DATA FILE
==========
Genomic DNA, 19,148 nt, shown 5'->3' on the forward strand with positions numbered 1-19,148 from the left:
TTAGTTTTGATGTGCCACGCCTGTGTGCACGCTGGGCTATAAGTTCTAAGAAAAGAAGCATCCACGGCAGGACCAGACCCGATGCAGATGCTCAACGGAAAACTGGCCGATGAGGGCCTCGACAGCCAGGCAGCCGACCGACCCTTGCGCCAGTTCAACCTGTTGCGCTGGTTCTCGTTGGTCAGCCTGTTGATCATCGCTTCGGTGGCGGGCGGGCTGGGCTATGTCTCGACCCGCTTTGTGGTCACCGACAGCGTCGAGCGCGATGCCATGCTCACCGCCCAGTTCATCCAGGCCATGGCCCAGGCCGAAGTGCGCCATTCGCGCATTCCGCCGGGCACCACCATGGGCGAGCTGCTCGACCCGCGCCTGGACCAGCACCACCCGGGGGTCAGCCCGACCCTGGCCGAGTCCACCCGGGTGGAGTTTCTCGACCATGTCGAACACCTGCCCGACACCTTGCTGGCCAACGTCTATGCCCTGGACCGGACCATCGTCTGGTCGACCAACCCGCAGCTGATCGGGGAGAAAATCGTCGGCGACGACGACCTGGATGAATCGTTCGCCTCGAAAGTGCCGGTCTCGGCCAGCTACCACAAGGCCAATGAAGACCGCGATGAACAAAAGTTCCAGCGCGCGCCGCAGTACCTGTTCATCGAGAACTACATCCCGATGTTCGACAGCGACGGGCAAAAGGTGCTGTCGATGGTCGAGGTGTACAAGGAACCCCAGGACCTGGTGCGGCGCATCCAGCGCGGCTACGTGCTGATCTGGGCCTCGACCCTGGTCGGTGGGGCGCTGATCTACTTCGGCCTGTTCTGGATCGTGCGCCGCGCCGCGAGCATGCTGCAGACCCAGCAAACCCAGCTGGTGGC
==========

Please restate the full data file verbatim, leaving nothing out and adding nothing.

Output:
Genomic DNA, 19,148 nt, shown 5'->3' on the forward strand with positions numbered 1-19,148 from the left:
TTAGTTTTGATGTGCCACGCCTGTGTGCACGCTGGGCTATAAGTTCTAAGAAAAGAAGCATCCACGGCAGGACCAGACCCGATGCAGATGCTCAACGGAAAACTGGCCGATGAGGGCCTCGACAGCCAGGCAGCCGACCGACCCTTGCGCCAGTTCAACCTGTTGCGCTGGTTCTCGTTGGTCAGCCTGTTGATCATCGCTTCGGTGGCGGGCGGGCTGGGCTATGTCTCGACCCGCTTTGTGGTCACCGACAGCGTCGAGCGCGATGCCATGCTCACCGCCCAGTTCATCCAGGCCATGGCCCAGGCCGAAGTGCGCCATTCGCGCATTCCGCCGGGCACCACCATGGGCGAGCTGCTCGACCCGCGCCTGGACCAGCACCACCCGGGGGTCAGCCCGACCCTGGCCGAGTCCACCCGGGTGGAGTTTCTCGACCATGTCGAACACCTGCCCGACACCTTGCTGGCCAACGTCTATGCCCTGGACCGGACCATCGTCTGGTCGACCAACCCGCAGCTGATCGGGGAGAAAATCGTCGGCGACGACGACCTGGATGAATCGTTCGCCTCGAAAGTGCCGGTCTCGGCCAGCTACCACAAGGCCAATGAAGACCGCGATGAACAAAAGTTCCAGCGCGCGCCGCAGTACCTGTTCATCGAGAACTACATCCCGATGTTCGACAGCGACGGGCAAAAGGTGCTGTCGATGGTCGAGGTGTACAAGGAACCCCAGGACCTGGTGCGGCGCATCCAGCGCGGCTACGTGCTGATCTGGGCCTCGACCCTGGTCGGTGGGGCGCTGATCTACTTCGGCCTGTTCTGGATCGTGCGCCGCGCCGCGAGCATGCTGCAGACCCAGCAAACCCAGCTGGTGGC